Create your Urban farm right here in the city!

Filed under: Tea in Arizona — wbwingert @ 7:33 pm
Greg Peterson discusses how to create your urban farm

Greg Peterson discusses how to create your urban farm

Our Saturday forum with Greg Peterson, attracted quite a crowd.  There are a lot of  gardeners out there and I am sure that many of those attending the forum were inspired to try their gardening skills.

While Greg’s Urban Farm is on 1/3 acre, it is not necessary to turn you whole back yard into an edible landscape. He said that you can grow more food than you can eat in 100 square feet. The key is to know how to best utilize a space for growing fruit and vegetables.

Most important is to find the right place for your garden. For best results, the plot should face either East and get the morning sun, or South where you take advantage of  the midday sun, but limiting exposure. The North side does not offer enough light and facing West, the crop is exposed to extreme heat for too long.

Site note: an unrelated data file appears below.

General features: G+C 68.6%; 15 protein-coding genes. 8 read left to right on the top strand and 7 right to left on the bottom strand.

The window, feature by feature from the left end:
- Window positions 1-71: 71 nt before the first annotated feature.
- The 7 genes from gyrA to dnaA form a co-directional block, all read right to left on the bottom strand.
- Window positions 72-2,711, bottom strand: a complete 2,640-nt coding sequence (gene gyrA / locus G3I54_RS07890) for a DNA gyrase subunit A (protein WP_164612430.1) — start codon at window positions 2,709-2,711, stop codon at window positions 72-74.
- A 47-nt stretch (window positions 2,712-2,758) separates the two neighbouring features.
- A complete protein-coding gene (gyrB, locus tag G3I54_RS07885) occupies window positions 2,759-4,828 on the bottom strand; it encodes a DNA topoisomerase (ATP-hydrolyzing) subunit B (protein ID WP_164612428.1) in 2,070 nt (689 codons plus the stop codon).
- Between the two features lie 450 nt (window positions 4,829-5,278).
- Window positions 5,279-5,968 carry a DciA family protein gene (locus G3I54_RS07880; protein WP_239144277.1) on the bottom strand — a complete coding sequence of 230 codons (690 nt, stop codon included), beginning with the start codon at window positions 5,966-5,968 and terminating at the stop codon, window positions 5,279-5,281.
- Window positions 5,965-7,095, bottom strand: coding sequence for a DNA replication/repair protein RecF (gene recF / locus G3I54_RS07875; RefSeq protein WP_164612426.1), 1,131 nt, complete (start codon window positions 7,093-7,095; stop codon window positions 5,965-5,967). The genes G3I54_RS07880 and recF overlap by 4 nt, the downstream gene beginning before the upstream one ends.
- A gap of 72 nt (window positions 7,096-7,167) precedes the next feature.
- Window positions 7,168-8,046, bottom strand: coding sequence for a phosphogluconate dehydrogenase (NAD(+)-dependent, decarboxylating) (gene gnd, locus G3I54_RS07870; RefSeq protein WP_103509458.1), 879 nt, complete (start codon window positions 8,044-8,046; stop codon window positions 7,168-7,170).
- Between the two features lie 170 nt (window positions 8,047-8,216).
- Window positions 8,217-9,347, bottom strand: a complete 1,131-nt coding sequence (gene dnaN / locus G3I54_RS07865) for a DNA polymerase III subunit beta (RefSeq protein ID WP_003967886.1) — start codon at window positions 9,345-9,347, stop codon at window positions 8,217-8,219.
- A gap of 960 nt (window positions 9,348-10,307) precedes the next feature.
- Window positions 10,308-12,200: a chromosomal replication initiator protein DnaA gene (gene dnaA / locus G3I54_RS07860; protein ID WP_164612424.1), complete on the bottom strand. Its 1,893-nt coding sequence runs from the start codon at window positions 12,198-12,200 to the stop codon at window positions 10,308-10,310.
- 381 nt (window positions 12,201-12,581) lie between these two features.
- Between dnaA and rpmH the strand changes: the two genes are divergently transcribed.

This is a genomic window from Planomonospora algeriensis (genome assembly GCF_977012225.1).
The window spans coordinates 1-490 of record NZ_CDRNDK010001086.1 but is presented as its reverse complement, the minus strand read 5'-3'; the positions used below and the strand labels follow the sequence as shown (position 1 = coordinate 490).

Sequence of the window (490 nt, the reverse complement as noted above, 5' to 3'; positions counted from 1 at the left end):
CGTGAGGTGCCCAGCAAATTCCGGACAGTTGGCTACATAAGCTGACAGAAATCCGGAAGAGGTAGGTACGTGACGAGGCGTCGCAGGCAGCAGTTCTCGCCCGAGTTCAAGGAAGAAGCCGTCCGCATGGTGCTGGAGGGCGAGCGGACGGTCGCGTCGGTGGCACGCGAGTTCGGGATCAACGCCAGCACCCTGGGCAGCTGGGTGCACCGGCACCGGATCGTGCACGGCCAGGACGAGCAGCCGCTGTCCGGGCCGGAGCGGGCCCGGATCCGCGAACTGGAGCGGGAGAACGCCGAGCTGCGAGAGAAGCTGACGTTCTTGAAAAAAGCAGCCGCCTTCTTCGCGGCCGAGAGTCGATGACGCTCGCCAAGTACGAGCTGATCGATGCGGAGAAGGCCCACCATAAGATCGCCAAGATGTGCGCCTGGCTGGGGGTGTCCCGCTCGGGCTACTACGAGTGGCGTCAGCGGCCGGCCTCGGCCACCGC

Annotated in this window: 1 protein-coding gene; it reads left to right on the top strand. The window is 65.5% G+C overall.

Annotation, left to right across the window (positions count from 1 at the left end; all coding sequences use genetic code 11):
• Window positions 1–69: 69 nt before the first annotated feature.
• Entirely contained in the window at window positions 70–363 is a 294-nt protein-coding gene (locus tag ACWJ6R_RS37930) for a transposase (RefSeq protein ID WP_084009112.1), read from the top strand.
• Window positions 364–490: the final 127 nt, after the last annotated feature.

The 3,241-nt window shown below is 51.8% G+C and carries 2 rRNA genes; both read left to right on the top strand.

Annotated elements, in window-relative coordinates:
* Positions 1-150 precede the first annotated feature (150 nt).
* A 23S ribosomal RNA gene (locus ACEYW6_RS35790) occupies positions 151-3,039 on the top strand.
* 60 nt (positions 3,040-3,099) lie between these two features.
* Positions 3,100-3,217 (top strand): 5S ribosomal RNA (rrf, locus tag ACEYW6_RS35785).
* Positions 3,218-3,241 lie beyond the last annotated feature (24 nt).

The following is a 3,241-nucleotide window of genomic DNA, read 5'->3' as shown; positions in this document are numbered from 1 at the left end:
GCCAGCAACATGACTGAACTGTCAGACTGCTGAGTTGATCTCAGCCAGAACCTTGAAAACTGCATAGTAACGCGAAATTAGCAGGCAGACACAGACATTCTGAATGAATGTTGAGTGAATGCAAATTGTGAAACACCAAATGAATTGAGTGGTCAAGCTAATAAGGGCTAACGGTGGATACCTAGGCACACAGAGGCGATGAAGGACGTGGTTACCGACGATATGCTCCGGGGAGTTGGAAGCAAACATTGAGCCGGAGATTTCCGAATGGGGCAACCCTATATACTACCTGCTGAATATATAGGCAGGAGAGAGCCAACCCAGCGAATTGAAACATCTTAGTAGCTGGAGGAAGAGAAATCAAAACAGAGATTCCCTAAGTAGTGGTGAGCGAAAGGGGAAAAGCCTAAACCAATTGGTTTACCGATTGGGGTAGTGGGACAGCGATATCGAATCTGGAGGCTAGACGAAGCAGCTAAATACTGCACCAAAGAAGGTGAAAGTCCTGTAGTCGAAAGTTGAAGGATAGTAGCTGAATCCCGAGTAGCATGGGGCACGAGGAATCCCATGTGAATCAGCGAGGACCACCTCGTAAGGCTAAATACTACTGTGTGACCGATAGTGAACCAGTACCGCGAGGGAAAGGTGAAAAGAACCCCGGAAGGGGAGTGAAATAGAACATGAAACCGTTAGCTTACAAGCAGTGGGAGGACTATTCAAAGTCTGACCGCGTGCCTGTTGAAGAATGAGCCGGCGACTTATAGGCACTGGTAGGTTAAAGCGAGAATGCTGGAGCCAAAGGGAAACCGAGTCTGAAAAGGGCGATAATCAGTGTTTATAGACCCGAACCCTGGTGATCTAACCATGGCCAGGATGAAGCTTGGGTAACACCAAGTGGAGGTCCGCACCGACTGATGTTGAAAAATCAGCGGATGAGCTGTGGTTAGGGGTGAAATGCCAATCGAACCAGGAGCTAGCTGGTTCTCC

Once you have picked the right spot, the next task is soil preparation. Greg mentioned several ways to create a nutrient rich environment for your plants. The first option is “sheeting”, where you layer dried material (mulch) and organic manure about 18 to 36 inches high.  Alternative ways are “digging”, which basically means you remove any grass and vegetation, add a layer of compost or manure and then turn the soil to a depth of eight inches. Preparing the soil is the foundation for healthy plant growth and a plentiful harvest. Greg also mentioned that people throw away between 60 and 80% of nutrients when they get rid of those fall leaves and grass clippings!

Once your soil is ready, the question is what to plant and when. Greg offers a great guide on his website.

To a question on pesticide use, Greg responded, “The more my yard is in balance, the less I have a problem with pests”. He also went on to explain how this balance can be achieved through the practice of  permaculture. The word permaculture was created in the 1970’s by Bill Mollison and is a contraction of  “permanent agriculture” or “permanent culture”. Greg defines it as the art and science of working with nature so that natural resources are renewed and eco-systems are enriched. This means, don’t think of the chicken as just “meat and eggs”, but also as pest control, fertilizer, etc..